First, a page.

One hundred years ago, the 1918 influenza pandemic wreaked havoc across the glove, affecting the health of about one-fifth of the world’s population. It caused the deaths of approximately 50-100 million people worldwide; more than the estimated 16 million lives claimed by the First World War. The first wave of ‘flu appeared in the spring of 1918, followed by a more virulent second wave in the autumn, and a third wave in the spring of 1919. In total, it is estimated that the epidemic claimed around a quarter of a million lives in Britain. Approximately 1663 of these deaths were from the Worcestershire area. Whilst media attention and history books have focused on the victorious end to the War the tragedy of the Spanish ‘Flu has been wiped from our collective memory.
Visit from January 2019 to view our exhibition about the Spanish ‘flu, supported by touring panels from the Florence Nightingale Museum.
Click here to find out more of our Spanish ‘flu related activities, including a KS2 schools workshop and Study Day on Friday 5 April, 2019.
Illustrations by Seraphim Bryant.
THE ROYAL ARMY MEDICAL CORPS
Come along to view our small temporary display about the history of the Royal Army Medical Corps, which celebrated its 120th anniversary in 2018. With the help of one of our own volunteers, the display tells the story of Dr. Albert Ivor Morrison, and showcases some of his objects and photographs alongside the museum’s own collection.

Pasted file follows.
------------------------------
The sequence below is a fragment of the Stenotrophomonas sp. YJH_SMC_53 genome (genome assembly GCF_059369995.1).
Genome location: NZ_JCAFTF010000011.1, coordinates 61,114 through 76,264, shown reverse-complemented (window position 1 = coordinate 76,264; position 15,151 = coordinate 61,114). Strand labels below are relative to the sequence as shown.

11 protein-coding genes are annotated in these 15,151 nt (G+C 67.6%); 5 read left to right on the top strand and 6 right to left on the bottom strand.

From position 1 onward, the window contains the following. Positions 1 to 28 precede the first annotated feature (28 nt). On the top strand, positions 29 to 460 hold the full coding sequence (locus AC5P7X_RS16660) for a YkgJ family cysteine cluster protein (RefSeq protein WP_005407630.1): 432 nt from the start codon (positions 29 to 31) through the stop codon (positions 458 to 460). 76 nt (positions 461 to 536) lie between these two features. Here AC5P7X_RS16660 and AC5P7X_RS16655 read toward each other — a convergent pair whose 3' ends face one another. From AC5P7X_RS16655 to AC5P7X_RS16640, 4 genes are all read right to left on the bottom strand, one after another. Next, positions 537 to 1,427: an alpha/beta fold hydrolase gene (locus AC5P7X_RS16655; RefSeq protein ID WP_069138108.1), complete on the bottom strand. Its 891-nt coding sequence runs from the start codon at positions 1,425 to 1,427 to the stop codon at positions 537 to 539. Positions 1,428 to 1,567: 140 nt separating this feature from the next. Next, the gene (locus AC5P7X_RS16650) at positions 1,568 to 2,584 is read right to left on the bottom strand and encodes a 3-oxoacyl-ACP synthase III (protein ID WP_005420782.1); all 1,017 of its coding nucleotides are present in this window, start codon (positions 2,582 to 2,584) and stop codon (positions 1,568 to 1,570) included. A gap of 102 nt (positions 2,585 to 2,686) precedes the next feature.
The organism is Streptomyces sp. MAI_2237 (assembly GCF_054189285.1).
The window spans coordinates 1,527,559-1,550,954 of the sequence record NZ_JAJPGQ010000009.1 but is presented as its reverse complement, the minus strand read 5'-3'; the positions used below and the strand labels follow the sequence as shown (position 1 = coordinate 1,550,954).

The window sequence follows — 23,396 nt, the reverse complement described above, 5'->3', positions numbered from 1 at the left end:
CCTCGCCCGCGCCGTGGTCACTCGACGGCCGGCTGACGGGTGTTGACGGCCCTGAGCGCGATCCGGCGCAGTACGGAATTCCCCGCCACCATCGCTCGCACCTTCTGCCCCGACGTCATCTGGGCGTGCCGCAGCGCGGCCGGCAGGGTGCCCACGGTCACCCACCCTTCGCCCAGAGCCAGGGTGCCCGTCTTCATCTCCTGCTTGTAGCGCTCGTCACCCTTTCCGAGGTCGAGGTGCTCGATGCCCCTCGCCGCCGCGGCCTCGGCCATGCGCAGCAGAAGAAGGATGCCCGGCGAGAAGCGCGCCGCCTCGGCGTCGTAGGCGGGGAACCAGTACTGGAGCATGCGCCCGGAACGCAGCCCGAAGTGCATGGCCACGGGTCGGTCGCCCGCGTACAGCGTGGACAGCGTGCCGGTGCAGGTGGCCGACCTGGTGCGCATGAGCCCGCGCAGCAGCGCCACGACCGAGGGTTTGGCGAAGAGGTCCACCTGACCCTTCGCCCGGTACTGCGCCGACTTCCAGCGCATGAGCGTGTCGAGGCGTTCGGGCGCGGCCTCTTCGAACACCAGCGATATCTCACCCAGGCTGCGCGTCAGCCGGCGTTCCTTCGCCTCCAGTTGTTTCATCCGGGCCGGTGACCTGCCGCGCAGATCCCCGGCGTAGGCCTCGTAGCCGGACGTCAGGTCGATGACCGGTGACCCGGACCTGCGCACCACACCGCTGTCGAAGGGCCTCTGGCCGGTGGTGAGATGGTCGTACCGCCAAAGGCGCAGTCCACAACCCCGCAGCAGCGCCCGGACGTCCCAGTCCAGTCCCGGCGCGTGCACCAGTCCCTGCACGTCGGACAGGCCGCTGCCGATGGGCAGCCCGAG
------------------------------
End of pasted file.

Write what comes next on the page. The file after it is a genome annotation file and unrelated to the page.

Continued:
YOU’VE MISSED IT!
THE NHS AT 70
All displayed items have now been returned to store but you can still have your say about your NHS memory by downloading and returning the following form:- Click here to download.
florence nightingale and the worcester infirmary
Sadly, you have now missed your chance to see rare plans from the archives and the George Marshall Medical Museum's copy of Florence Nightingale's Notes on Hospitals. The display about Florence Nightingale's impact on nursing and hospital design (and the changes which could have been implemented at Worcester Infirmary) has now been taken down. However, it was so popular, we have uploaded the exhibition interpretation for you, created by Volunteer Emily Cheetham: Panel 1 Panel 2 Panel 3.